I have read some accounts that the ordeals were sometimes fake. That the red hot rod was red with something other than heat, for example.

On the one hand, you might say in this instance that the trial was rigged, but obviously it is no less rigged if one grabs a red hot rod expecting God’s protection. God helps those who help themselves, as the saying goes. God gave you the good sense not to touch fire. That is your protection, and you do with it as you will.

One can only speculate as to how prevalent faith was among those who carried out these rituals, but real or fake you can see how it approximates our current system of Justice.

There is not the highest of likelihoods that one is accused of a crime to begin with, even if they are a criminal. If one has committed a crime, the likelihood that they committed that crime is easily greater than 50%. If they are falsely accused, particularly if they are accused by a person of good character, the likelihood is that they found themselves in this position because they have otherwise acted disreputably, and so it is not really the end of the world if they are nominally punished for something they did not do, given that they have otherwise earned the scorn of their society.

If in some cases the ordeals were fake, assuming the accused was not aware of this, it is a test of their faith. In a society which deems faith to be what prevents wrongdoing, this is near as good as a test of actual misconduct. If you do not believe in God’s protection, then you must likewise doubt his judgement, and best we do away with you now before you take advantage of that doubt.

If you grab the rod and you are not burned, society sees you as having received God’s protection. Your reputation is salvaged. If you plead guilty to avoid the rod, you knew that God would not protect the guilty, and society considers justice rendered by the Court’s punishment.

That some number of innocent people got their hands burnt and were sent to prison or worse, is surely a price worth paying for civilization to carry on without perpetuating generations long blood feuds between families taking vengeance upon each other.

Say I suspect you stole my chicken. I come to steal your goat as payback. You kill me to prevent this. My cousin comes to avenge my death. He burns down your house, killing your wife. You burn down his house, killing his son. He comes to avenge his son, and so on and so forth. This cycle can go on forever. In such an environment, it becomes rather difficult to conduct business, and perhaps more to the point, for the governing authorities to collect taxes thereon.

From a certain perspective, it is much better to let some criminals go free and for some innocent people to be harmed, if it can prevent this sort of feuding. The damage and injustice will occur in either instance, and its prevalence can be reduced by the illusion of orderly justice.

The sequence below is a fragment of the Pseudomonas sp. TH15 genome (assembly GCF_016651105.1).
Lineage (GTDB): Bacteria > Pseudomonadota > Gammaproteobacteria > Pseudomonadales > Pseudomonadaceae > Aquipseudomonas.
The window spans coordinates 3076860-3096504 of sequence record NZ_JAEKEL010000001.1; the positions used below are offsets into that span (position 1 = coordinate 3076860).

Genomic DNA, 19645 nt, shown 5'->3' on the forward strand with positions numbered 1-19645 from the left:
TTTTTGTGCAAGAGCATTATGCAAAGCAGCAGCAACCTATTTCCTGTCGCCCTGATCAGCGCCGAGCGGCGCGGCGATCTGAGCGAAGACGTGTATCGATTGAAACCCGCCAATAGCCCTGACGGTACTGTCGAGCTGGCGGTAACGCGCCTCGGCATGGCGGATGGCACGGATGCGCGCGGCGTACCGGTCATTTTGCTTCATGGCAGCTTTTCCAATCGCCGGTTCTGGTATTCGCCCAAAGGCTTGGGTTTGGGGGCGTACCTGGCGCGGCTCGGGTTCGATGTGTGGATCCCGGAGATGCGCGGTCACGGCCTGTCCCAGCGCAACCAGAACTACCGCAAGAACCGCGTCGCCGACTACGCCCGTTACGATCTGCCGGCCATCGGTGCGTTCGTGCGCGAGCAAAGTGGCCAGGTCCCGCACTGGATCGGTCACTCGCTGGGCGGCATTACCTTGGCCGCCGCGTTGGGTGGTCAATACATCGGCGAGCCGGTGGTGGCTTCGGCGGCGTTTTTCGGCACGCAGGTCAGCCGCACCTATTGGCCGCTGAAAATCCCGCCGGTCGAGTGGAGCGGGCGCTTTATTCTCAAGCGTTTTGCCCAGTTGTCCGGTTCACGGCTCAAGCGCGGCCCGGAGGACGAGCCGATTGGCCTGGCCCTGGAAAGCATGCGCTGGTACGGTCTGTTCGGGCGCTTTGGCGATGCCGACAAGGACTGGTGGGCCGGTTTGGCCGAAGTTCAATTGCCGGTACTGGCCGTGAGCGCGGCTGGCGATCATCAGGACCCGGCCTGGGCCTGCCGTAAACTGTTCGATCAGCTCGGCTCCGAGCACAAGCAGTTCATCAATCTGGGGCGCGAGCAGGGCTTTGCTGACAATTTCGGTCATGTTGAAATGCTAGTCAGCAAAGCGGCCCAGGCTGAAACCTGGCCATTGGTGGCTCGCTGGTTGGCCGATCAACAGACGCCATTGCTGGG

The key to making trial by ordeal work is preventing false accusations. You must punish those who make false accusations no less harshly than those who are convicted of the crimes being accused. For those who administer the system, they too must be subject to punishment if they knowingly use it to free the guilty or harm the innocent.

If they have been administering ordeals, they must have some knowledge of the certainty of the outcomes. They must then necessarily fear accusations worse than anyone. For this reason, they must be of the most cooperative sort, never incurring the ire of those who might see them put to such a test. Prosecutors must decline to bring charges when met with non-credible witnesses. Judges must dismiss cases when they lack legal foundation.

Most importantly, perjurers must be prosecuted when they make false accusations.

The idea that trial by jury has dramatically improved upon this is hardly supported by the evidence.

To begin with, anyone with the slightest familiarity with the Court system will do almost anything to avoid a trial. Nobody expects these things to discern the truth. Everybody tries to avoid it. Nearly all criminal cases end in guilty pleas, and nearly all civil matters are settled out of court.

But the average person still believes that he will not be subjected to legal abuse, and more importantly, he believes that if he is wrong he can go to the courts for justice.

People like John Davis, Alvin Bragg, and Roberta Kaplan, they put the lie to that theory with their abuse of the Courts. They are letting regular, ordinary people know that the whole thing is a sham, and that anybody can be victimized by a powerful person who has an axe to grind.

If there was ever a seditious conspiracy, that’s it right there. The Reds, they tell you the cops are racist and they set things on fire and you think “Wow those reds are bad people”.

These people, they are much more effective in undermining confidence in our system of government, and the consequences of that, are going to be with us, for a very, very long time.